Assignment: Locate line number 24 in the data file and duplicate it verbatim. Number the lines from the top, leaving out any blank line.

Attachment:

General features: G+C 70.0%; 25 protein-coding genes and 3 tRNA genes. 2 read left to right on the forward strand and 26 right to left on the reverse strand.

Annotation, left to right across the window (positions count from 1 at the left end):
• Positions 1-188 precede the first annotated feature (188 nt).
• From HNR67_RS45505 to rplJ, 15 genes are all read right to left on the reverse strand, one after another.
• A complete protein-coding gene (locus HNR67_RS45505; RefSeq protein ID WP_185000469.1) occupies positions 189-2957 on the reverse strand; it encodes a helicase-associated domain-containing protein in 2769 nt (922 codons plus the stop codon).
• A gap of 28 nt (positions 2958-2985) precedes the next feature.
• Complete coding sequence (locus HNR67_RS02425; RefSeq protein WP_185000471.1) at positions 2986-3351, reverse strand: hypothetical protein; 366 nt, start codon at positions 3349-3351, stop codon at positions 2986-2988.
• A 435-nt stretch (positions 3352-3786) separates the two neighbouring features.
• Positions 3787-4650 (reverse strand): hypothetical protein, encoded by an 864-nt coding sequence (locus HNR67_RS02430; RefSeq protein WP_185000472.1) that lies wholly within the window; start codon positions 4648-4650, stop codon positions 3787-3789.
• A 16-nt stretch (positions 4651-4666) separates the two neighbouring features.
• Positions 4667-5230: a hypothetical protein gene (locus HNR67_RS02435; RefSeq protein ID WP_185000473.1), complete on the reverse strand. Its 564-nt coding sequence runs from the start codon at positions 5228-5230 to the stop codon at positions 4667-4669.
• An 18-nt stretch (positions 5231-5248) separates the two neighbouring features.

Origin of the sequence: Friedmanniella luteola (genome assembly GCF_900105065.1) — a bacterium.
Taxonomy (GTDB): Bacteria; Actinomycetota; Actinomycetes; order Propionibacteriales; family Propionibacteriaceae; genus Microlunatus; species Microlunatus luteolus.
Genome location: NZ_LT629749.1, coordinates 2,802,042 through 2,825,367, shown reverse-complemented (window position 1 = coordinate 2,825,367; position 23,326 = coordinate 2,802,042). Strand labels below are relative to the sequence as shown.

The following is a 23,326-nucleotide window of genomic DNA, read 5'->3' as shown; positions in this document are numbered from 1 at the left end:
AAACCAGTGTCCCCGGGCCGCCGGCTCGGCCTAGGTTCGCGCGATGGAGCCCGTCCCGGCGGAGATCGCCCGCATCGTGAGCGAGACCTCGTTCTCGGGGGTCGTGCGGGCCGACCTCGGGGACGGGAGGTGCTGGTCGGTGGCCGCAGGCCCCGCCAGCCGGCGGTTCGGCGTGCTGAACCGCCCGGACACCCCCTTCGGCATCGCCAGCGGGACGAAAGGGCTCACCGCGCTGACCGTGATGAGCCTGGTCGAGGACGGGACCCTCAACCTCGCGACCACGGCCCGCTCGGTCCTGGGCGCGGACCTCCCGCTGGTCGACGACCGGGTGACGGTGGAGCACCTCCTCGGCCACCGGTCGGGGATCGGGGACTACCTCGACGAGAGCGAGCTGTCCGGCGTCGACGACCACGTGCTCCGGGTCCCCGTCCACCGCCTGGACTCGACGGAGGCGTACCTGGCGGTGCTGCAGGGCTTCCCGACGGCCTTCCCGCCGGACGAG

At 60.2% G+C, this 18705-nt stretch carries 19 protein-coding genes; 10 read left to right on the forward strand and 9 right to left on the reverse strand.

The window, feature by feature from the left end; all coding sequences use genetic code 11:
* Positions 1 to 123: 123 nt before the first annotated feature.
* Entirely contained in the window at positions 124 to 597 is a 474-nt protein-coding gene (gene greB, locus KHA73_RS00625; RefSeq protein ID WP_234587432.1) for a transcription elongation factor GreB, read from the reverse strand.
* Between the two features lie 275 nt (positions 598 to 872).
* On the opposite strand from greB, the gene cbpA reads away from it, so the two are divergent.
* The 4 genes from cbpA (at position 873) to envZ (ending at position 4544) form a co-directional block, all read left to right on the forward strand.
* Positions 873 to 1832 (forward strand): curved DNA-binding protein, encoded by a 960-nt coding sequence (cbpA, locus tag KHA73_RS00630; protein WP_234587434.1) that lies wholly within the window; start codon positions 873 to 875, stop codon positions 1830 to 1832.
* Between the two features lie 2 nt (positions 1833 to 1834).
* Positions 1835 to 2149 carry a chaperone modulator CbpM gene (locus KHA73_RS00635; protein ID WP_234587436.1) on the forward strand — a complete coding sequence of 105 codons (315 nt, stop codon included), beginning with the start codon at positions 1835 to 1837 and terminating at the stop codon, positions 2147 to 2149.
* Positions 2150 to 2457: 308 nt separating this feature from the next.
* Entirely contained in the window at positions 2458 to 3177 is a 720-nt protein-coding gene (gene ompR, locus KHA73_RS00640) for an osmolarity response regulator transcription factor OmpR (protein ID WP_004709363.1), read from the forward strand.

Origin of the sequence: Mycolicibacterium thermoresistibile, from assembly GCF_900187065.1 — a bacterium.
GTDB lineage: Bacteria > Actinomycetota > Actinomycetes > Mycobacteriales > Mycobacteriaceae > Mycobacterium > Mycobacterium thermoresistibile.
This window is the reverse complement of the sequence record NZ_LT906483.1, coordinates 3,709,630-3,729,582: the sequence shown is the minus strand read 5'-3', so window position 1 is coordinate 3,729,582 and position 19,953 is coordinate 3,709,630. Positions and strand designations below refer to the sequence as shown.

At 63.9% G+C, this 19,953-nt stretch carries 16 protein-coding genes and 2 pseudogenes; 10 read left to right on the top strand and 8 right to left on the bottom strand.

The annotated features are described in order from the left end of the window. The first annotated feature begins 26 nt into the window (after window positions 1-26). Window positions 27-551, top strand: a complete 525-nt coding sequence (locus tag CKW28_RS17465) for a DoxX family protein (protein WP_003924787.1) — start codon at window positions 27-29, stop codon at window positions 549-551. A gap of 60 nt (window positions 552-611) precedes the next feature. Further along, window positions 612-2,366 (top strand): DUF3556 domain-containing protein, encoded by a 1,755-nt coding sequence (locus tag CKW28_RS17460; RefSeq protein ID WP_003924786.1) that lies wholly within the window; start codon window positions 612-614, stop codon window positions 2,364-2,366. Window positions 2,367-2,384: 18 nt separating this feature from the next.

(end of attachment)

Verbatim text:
* The 4 genes from cbpA (at position 873) to envZ (ending at position 4544) form a co-directional block, all read left to right on the forward strand.